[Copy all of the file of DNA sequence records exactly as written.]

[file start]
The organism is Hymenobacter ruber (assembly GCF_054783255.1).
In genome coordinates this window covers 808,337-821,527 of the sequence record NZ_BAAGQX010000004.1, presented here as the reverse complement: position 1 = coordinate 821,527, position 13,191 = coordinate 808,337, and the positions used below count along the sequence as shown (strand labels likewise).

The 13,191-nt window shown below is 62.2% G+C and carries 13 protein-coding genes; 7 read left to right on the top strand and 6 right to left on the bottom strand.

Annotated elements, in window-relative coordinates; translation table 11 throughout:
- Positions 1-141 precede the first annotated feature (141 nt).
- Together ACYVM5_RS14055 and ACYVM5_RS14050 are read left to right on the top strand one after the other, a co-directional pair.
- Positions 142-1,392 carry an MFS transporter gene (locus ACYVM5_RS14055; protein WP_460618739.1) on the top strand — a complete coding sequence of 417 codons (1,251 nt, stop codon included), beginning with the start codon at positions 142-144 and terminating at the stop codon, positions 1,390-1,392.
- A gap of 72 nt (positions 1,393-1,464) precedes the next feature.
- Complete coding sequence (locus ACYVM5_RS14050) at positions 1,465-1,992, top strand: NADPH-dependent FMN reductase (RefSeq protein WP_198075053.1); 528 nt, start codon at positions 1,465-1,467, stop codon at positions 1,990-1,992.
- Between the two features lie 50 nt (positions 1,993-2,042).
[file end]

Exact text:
The organism is Hymenobacter ruber (assembly GCF_054783255.1).
In genome coordinates this window covers 808,337-821,527 of the sequence record NZ_BAAGQX010000004.1, presented here as the reverse complement: position 1 = coordinate 821,527, position 13,191 = coordinate 808,337, and the positions used below count along the sequence as shown (strand labels likewise).

The 13,191-nt window shown below is 62.2% G+C and carries 13 protein-coding genes; 7 read left to right on the top strand and 6 right to left on the bottom strand.

Annotated elements, in window-relative coordinates; translation table 11 throughout:
- Positions 1-141 precede the first annotated feature (141 nt).
- Together ACYVM5_RS14055 and ACYVM5_RS14050 are read left to right on the top strand one after the other, a co-directional pair.
- Positions 142-1,392 carry an MFS transporter gene (locus ACYVM5_RS14055; protein WP_460618739.1) on the top strand — a complete coding sequence of 417 codons (1,251 nt, stop codon included), beginning with the start codon at positions 142-144 and terminating at the stop codon, positions 1,390-1,392.
- A gap of 72 nt (positions 1,393-1,464) precedes the next feature.
- Complete coding sequence (locus ACYVM5_RS14050) at positions 1,465-1,992, top strand: NADPH-dependent FMN reductase (RefSeq protein WP_198075053.1); 528 nt, start codon at positions 1,465-1,467, stop codon at positions 1,990-1,992.
- Between the two features lie 50 nt (positions 1,993-2,042).